Saturday, February 06, 2016

Veterinary Emergency Teams

Back to News Stories
Veterinary News Network Pet Story of the Week

Whether itís a tornado, flood or even a bomb, disasters are never easy situations.  Yet, for every catastrophe, we see a wide variety of first responders who put themselves in harmís way to help us.  Sleuth has just found out that veterinarians and veterinary technicians are also among the first to go into areas of damage.  See what he learned about Veterinary Emergency Teams!

1)    People arenít the only victims during natural disasters or even during man-made calamities.  Pets and other animals are often injured or lost, requiring medical attention and shelter.

2)    Veterinary Emergency Teams are groups of volunteer veterinarians, veterinary technicians and others who go into disaster areas with several purposes.  Of course, one main goal is to provide medical care for animals that are hurt.

3)    In addition, Veterinary Emergency Teams can assist overwhelmed animal control officials or help local veterinarians who have sustained damage to their practices.  These teams will bring needed supplies and expert assistance.

4)    We are all familiar with the roles search and rescue dogs have during disastersÖthe veterinary teams will provide support to these amazing animals.

5)    By being on the ground right after catastrophes, Veterinary Emergency Teams can also provide vital assessment and monitoring of the environment.  This role can help prevent zoonotic disease outbreaks and even protect our food and water supply.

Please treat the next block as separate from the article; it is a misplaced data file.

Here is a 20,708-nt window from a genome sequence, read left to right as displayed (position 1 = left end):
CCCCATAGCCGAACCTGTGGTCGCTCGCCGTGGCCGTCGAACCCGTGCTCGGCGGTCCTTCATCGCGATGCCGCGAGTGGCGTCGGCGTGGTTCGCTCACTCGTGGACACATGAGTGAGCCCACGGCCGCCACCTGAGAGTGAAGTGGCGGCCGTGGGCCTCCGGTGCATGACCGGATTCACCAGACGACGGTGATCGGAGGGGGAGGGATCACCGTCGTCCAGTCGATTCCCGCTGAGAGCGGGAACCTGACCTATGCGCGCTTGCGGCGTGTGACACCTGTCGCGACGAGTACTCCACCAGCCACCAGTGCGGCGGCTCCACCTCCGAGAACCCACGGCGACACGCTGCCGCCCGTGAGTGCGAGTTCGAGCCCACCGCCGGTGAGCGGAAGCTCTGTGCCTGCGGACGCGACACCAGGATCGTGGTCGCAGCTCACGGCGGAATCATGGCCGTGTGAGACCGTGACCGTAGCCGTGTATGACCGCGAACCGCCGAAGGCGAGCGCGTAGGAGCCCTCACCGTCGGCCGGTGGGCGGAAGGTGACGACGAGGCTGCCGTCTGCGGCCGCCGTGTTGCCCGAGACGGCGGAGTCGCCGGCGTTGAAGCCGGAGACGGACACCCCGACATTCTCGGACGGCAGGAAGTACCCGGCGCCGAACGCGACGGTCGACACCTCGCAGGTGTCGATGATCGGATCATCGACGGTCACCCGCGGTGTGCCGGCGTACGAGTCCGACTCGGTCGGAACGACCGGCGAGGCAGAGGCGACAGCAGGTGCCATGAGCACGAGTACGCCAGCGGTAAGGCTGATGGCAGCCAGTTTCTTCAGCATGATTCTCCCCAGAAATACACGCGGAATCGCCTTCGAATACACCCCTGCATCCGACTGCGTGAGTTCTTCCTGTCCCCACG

6)    Although a National Veterinary Response Team has been established, many states and even veterinary colleges have also created their own volunteer groups.  This allows multiple teams to deploy to different areas when the need arises.

7)    The Pets Evacuation and Transportation Standards Act (the ďPETSĒ Act) requires that states include animals in their sheltering and evacuation plans.  Veterinary Emergency Teams help insure that these standards can be met.

8)    No matter where you live, some sort of natural or man-made disaster has the potential to occur.  Pet and livestock owners should be prepared with evacuation kits and a plan to keep the whole family together.

9)    Ask your veterinarian about the ideal items for your petís evacuation kit.  They can help you with additional medications, important vaccination history and medical records and other items that will be needed.

10)    Sites like can provide you with accurate and unbiased pet health information.